How common is Scoliosis?

How often do you hear that someone has scoliosis or a curvature in their spine? Maybe you have been told yourself you have scoliosis. According to research scoliosis affects roughly one percent of the population in Australia and 80 per cent of scoliosis cases don’t have a cause. Scoliosis found in teenagers and children without an underlying cause is known as Adolescent idiopathic scoliosis (AIS). This is most common in teenage girls. AIS and scoliosis in adults is measured using X rays by an orthopaedic surgeon, which will help to determine Cobb angle. The Cobb angle is a measure of the severity of the sideways curvature of the spine. Cobb angle above 10° occurs in the general population in a wide range of prevalence from 0.93 to 12%.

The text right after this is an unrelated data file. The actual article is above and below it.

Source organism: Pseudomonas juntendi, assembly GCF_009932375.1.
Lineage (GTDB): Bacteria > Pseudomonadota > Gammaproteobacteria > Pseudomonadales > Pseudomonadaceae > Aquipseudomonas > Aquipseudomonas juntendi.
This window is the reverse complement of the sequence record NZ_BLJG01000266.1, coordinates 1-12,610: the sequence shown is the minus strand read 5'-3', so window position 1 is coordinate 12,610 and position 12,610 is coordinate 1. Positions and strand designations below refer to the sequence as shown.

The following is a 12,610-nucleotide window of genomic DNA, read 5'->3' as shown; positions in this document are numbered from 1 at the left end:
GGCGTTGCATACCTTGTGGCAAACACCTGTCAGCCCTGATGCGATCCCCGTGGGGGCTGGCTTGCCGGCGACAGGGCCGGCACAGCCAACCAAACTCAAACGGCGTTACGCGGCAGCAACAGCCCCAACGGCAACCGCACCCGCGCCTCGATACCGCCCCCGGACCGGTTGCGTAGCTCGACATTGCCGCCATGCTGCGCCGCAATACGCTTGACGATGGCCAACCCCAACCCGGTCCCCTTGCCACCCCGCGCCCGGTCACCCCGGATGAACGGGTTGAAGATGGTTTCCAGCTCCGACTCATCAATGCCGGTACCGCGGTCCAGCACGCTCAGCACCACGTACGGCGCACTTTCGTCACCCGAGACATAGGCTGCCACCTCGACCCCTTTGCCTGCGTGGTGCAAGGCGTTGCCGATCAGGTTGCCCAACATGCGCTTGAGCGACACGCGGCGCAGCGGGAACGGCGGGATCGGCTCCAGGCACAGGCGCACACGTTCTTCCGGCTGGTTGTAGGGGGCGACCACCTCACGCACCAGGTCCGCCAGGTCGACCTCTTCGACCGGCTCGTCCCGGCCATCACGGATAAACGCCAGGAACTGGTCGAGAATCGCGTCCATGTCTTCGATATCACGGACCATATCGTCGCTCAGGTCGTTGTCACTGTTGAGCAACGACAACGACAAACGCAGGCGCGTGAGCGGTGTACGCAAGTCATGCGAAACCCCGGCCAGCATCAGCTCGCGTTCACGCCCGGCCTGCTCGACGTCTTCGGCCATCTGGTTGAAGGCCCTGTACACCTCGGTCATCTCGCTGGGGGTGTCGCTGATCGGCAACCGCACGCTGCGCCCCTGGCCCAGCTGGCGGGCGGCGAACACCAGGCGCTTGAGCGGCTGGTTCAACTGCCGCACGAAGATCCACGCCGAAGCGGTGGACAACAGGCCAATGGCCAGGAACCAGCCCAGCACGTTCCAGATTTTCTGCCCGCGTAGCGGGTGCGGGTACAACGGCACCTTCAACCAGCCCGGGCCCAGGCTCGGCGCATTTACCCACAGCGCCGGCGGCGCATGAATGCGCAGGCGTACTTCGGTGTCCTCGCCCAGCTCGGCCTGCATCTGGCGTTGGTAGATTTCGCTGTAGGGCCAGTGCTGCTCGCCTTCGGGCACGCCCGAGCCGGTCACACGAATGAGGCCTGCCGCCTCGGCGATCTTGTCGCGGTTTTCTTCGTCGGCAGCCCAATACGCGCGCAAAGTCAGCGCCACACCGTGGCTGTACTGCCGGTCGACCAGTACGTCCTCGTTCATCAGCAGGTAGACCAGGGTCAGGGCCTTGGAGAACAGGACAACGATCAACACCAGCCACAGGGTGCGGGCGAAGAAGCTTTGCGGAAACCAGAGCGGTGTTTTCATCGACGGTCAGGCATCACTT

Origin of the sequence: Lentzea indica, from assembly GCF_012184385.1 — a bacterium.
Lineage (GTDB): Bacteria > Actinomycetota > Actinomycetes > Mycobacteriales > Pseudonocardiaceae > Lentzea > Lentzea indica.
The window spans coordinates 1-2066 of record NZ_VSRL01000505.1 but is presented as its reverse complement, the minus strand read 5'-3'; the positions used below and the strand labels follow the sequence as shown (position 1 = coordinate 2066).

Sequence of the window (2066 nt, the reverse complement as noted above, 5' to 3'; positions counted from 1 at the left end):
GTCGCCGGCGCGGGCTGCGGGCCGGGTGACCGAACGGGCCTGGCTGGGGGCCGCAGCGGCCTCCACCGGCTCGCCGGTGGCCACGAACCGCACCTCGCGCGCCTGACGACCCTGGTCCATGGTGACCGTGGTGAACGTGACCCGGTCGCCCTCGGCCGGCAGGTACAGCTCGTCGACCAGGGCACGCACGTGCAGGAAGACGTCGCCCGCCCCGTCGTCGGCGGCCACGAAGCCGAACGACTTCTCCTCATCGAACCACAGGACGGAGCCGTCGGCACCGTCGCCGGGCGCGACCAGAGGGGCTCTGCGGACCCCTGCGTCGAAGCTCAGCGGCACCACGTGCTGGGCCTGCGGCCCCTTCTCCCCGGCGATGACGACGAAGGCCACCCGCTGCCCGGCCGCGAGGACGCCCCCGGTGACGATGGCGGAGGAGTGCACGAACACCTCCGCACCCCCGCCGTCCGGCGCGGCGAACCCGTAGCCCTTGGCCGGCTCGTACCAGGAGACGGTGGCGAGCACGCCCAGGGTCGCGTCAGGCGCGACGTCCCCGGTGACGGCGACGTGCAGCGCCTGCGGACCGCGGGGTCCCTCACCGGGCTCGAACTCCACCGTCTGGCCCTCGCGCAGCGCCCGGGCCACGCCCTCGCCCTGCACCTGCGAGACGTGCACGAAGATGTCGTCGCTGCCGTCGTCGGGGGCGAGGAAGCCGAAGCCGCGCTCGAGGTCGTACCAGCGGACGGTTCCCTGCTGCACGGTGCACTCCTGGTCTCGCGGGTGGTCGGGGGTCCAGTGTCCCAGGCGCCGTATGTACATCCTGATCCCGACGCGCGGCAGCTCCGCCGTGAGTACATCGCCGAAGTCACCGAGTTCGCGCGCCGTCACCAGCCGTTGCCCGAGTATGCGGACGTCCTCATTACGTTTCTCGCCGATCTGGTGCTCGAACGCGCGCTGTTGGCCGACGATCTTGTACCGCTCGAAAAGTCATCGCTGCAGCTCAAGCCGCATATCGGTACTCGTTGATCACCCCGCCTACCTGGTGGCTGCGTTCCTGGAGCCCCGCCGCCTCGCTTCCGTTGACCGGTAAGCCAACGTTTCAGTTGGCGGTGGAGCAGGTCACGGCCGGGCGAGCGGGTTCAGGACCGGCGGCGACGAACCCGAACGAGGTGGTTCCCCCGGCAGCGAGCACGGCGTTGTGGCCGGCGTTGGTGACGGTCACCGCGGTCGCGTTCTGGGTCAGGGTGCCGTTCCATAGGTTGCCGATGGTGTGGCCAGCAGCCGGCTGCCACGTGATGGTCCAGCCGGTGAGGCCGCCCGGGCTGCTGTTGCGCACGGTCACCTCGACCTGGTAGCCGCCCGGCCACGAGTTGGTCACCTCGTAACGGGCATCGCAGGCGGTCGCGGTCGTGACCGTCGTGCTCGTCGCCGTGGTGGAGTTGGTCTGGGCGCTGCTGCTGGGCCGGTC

If you are concerned that your still growing teenager/ child has a spinal curvature that looks excessive and is effecting their function, get it checked by a GP or physio who can refer you on to get an X ray to be assessed by an orthopaedic surgeon for the Cobb angle. An ortho surgeon will then help you decide on the best conservative or surgical management for your child. 

Approximately 10% of these diagnosed cases require conservative treatment and approximately 0.1–0.3% require operative correction of the deformity. Meaning majority of people with scoliosis go on to live a normal and fully functional life. In most cases people who are affected by scoliosis can be treated with physiotherapy management that focuses on functional strength training that targets the back muscles effected by the curve and any other joints/ muscles further along the chain also effected by the spinal curve. This type of training can go on to improve the way someone with scoliosis walks, lift objects, performs at the gym and in sport.